The SCO is also an effective platform for regional cooperation in energy and infrastructure as Russia and Central Asian states, rich in energy resources, are eager to increase and diversify exports. In 2009, China, Turkmenistan, Kazakhstan, and Uzbekistan commenced construction on a 1,833-kilometer natural gas pipeline. These projects and many others serve as examples of future energy cooperation in the region.

    The vast military and diplomatic agenda often call the SCO’s purpose into question. Its activities to date also raise questions over the organization’s genuine commitment to stated core purposes such as fighting terrorism. The inflammatory invitation to Iranian President Ahmedinejad to participate at SCO meetings and calls for removal of U.S. forces fighting terrorism in Afghanistan and Pakistan from their Central Asian bases both signal disconnect from original aspirations.

    Problematically, aside from the claim by SCO leaders that the organization has no intention of becoming a military bloc to counterbalance to NATO, there lacks a defined vision of the SCO’s future trajectory; specifically, its role in Afghanistan, its membership expansion, and future conflicts of interest between member nations

    Theoretically, the SCO’s proximity to Afghanistan creates potential to provide positive multilateral engagement to promote stability. While the SCO has pledged to combat drug trafficking, terrorism, and organized crime, there have been few tangible results. The SCO’s efforts in Afghanistan exhibit an organization conflicted between stabilizing the region and overstretching its resources.

    While the SCO approved a procedure for admitting new member states in June, membership expansion is currently difficult to delineate. Observer state Iran applied for membership in 2008, but was denied on the basis of UN sanctions (which China and Russia voted for), other observers India, Mongolia and Pakistan have yet to follow suit. If an observer state applies and successfully attains membership, it raises questions over how the interests of South Asian and Middle Eastern states can be incorporated into concerns unique to the SCO.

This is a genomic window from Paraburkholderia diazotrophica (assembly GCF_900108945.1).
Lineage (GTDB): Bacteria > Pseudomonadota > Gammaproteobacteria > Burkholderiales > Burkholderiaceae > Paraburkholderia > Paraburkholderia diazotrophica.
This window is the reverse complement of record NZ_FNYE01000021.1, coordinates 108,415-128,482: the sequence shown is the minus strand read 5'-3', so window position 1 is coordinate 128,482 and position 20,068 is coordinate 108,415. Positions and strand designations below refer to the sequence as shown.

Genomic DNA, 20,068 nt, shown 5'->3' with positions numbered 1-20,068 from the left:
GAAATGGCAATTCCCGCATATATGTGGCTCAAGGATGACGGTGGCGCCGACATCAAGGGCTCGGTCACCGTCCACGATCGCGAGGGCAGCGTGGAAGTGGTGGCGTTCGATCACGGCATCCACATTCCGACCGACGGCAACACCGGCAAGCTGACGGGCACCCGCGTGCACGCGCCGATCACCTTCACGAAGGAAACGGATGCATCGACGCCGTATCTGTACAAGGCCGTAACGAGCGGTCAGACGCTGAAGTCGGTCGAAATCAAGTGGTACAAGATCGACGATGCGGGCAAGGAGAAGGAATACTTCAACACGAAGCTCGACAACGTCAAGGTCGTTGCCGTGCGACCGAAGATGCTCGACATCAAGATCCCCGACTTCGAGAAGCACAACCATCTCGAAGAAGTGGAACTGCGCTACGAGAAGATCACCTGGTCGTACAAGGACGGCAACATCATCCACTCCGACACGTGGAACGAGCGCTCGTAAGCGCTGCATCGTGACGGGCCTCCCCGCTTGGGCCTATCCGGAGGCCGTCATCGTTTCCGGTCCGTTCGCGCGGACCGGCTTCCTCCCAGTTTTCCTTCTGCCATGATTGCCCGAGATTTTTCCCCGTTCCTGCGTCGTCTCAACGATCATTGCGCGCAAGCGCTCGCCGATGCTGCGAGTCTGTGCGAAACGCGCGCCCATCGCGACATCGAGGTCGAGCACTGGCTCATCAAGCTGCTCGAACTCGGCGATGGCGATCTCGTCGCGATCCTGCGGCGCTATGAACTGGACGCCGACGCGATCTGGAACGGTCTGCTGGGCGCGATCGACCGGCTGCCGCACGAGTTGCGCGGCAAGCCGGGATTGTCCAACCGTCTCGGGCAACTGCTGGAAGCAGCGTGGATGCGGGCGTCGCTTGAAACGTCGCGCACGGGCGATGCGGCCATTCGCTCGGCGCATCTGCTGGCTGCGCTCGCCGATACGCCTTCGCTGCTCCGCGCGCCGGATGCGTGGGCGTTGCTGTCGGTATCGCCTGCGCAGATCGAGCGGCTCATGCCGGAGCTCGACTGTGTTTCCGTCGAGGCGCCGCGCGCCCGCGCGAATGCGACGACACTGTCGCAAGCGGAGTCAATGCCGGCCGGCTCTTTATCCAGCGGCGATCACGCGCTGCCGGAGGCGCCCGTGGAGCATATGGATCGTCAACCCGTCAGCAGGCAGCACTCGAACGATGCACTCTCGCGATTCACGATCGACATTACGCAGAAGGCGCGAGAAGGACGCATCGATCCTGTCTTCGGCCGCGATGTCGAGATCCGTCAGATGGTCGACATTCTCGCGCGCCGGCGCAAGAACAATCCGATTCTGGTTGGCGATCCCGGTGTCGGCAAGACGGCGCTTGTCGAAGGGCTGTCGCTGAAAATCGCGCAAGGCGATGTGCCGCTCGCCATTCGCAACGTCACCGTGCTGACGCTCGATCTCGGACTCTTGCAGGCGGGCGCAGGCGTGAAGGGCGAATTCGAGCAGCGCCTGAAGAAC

In particular, the impact of India and Pakistan membership would raise challenges. First, it is likely the two would not work consensually within the same organization, and may internally fracture member relations over the Kashmir issue. Second, India and Pakistan are both non-signatories to the Nuclear Non-Proliferation Treaty, which undermines the SCO membership requirement. With Iran blocked from admission, Pakistan and India disqualified for membership, and Mongolia seemingly uninterested, the future of SCO expansion is ambiguous.

    The SCO’s burgeoning portfolio of concerns and responsibilities exhibits an obvious dissonance to its nebulous strategic role and vision. While it began with clear fundamental principles, the organization’s evolving scope and dimensions is yet to be clearly defined.

    Image: Chinese soldiers march past SCO member flags for “Peace Mission 2007” in Russia
    Source: Canada.com

    Under the Radar News 10.22.10

    Posted on by Amy Chang

    A weekly compilation of underreported events in Asia

  • Speculating on whether North Korea is developing nuclear warheads, U.S. and South Korea watch closely as a reconnaissance satellite captures activity at a North Korean nuclear site. While South Korean officials and experts doubt it is preparing another nuclear test, they suspect North Korea may use it as leverage in sanction negotiations.